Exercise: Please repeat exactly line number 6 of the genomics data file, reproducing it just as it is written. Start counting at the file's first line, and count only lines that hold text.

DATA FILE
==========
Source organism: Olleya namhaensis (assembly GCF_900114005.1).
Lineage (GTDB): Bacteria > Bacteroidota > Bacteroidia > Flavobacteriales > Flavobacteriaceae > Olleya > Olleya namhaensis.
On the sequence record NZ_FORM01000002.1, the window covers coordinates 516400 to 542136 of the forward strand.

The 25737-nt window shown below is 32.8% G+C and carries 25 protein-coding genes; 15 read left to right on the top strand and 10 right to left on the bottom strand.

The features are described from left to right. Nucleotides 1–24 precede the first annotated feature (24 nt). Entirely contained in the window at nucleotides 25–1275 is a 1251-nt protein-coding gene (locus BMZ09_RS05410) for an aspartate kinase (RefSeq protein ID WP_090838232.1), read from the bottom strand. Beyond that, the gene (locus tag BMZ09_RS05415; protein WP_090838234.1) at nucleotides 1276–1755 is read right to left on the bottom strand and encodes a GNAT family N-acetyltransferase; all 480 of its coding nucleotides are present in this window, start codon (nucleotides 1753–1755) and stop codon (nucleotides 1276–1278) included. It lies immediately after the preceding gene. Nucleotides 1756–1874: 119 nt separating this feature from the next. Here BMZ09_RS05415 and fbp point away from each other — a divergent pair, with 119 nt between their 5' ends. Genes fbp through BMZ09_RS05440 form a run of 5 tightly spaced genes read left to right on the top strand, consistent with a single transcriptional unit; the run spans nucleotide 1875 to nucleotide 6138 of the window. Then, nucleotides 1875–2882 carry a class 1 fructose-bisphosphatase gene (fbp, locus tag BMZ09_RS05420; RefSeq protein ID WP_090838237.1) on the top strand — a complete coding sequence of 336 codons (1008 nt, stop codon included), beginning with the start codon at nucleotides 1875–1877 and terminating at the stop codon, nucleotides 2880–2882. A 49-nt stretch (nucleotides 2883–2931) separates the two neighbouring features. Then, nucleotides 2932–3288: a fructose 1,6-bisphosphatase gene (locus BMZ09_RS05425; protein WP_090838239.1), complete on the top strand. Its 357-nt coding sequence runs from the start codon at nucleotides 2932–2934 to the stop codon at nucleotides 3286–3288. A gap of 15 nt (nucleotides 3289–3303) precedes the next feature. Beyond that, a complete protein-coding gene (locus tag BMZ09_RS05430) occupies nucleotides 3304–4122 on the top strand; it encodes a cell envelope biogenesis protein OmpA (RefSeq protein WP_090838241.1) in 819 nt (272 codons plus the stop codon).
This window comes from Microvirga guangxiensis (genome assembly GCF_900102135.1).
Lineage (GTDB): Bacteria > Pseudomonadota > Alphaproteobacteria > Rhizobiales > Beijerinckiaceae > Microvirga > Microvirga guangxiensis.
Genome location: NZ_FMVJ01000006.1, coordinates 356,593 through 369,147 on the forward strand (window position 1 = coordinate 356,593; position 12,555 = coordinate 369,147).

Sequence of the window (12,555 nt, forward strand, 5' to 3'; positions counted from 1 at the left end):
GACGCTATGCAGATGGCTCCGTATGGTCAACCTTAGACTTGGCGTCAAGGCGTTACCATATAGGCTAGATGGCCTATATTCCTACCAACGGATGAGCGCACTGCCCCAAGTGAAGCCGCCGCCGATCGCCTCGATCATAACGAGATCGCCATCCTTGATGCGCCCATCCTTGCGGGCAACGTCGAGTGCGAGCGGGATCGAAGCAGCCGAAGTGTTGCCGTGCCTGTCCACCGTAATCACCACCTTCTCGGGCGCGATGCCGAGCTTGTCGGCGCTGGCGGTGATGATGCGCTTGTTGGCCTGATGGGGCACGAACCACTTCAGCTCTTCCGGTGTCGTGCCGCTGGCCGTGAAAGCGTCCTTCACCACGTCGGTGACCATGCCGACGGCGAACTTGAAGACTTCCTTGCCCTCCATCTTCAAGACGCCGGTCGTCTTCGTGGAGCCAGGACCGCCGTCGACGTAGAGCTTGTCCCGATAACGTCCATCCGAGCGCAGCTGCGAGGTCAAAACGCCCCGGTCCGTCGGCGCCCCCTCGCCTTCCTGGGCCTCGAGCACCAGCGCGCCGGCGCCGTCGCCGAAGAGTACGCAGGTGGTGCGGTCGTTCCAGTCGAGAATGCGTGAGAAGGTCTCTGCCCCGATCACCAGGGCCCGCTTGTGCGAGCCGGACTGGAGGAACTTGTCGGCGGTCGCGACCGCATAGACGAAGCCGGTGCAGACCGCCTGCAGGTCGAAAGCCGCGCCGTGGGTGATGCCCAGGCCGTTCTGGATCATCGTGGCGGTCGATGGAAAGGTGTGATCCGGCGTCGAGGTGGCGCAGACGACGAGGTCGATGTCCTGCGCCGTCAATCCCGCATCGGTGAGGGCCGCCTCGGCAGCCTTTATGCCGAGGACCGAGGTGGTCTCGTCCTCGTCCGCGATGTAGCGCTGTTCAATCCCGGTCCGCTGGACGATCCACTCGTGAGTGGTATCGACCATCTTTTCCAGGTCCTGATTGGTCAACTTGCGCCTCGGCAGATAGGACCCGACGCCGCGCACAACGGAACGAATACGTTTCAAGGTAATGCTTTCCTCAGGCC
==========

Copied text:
This window comes from Microvirga guangxiensis (genome assembly GCF_900102135.1).